The Entrepreneur Who Made Everyone Happy
The Entrepreneur Who Made Everyone Happy
As executive and entrepreneurial business coaches, VIM Executive Coaching has heard just about every type of “going out of business story” it is possible to hear. They are never enjoyable stories.
When something happens to cause an entrepreneur to have to concede that the business or the concept itself has failed, it is usually a hard and gut-wrenching time. Whether an entrepreneur owns a flooring manufacturing and importing company or a carpet cleaning service, in the days leading up to the failure, or the many weeks after, there is a devastation of the soul and spirit, not just the wallet. Far too often, “business” is characterized as a cold, ruthless place of profits, losses and driven egos. We beg to differ. At VIM Executive Coaching we have known many very fine entrepreneurs who have led noble, caring and compassionate companies.
Sometimes, we fear, it is possible to be a little too crowd pleasing and noble.
A few years ago, we worked with a very fine gentleman who was in the fastener business. Yes, there is big money in that (if you want to make a bad pun and say, ‘That sounds fascinating!’ go right ahead), I don’t think he would mind.
In any event, he built the business up to where it was showing a profit. His sales department was writing a lot of business and everything seemed, on the surface, to be humming along quite nicely. However, there was an organizational problem: he could not say “no.” Deals were cut this way and that in order to satisfy everyone, employees were given great autonomy to cut those deals, and terms were rather extended as long as the sale was made.
Over time, and especially as manufacturing costs, import duties and packaging machinery costs rose, the company became increasing indebted and then insolvent.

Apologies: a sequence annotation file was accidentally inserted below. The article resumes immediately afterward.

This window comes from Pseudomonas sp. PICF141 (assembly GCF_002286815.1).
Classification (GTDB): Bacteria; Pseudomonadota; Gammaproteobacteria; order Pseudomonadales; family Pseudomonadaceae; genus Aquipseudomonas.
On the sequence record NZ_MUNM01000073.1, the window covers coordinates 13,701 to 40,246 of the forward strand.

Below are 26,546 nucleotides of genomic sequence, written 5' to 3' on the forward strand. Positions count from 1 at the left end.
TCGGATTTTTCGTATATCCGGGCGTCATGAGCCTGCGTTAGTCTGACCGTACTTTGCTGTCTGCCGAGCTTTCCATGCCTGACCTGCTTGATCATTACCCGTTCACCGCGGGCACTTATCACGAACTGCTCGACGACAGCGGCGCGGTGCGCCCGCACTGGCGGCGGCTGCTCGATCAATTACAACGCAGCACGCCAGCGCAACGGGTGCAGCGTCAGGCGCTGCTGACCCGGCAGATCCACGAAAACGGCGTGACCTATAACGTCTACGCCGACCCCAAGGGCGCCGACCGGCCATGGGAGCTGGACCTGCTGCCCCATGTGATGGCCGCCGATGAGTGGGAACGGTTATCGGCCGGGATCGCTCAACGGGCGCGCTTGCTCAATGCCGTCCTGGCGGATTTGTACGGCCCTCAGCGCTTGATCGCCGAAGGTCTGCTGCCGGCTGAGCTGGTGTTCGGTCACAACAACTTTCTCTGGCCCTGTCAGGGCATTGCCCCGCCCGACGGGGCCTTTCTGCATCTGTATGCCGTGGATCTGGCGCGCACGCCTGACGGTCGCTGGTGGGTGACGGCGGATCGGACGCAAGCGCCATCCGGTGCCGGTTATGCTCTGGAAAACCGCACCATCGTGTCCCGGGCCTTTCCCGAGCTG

“I tried to make everyone happy,” he said. “I destroyed my company with kindness.”
Maybe yes, maybe no
In reflecting to his initial assessment, it is possible to assess blame and say, that yes, he destroyed the business by trying to be everything to everybody. He would not be the first to have put himself into that position. The entrepreneur is often in a lonely and isolated place and he or she has no one to turn to for counsel.
It is well and good for an outsider to say “Well, your price is your price and you should never make exceptions.” In practice it is easier said than done. I knew a woman who had an innovative line of food products who was offered placement in a major grocery chain but it required “advertising fees.” She paid them and it crippled her business for many months to follow.
When I encounter an entrepreneur, who has had trouble setting firm boundaries and who has tried to be everything to everybody, I ask them to look inward at the greatest asset the company has.
“What is that?” they will frequently ask.
It was their vision, their courage, their drive and mindset that created the organization in the first place. For we know, all too well, that entrepreneurs have a tremendous amount of courage. We greatly admire all of you because what you are doing is amazing. However, in the attempt to be courageous many entrepreneurs, forget mindfulness.
In being mindful, in taking the time to reflect and respond rather than react and try to be everything to everybody, the lines can be drawn and the entrepreneur can come from a place of purpose and protecting what they have created.
With time, both the man in the fastener business and the woman in the food business might have been quite successful. Because they had no counsel except the fear of losing business, favor or support, they were scattered. Mindfulness, one of the many techniques we teach at VIM Executive Coaching, can help entrepreneurs from being everything to everyone.
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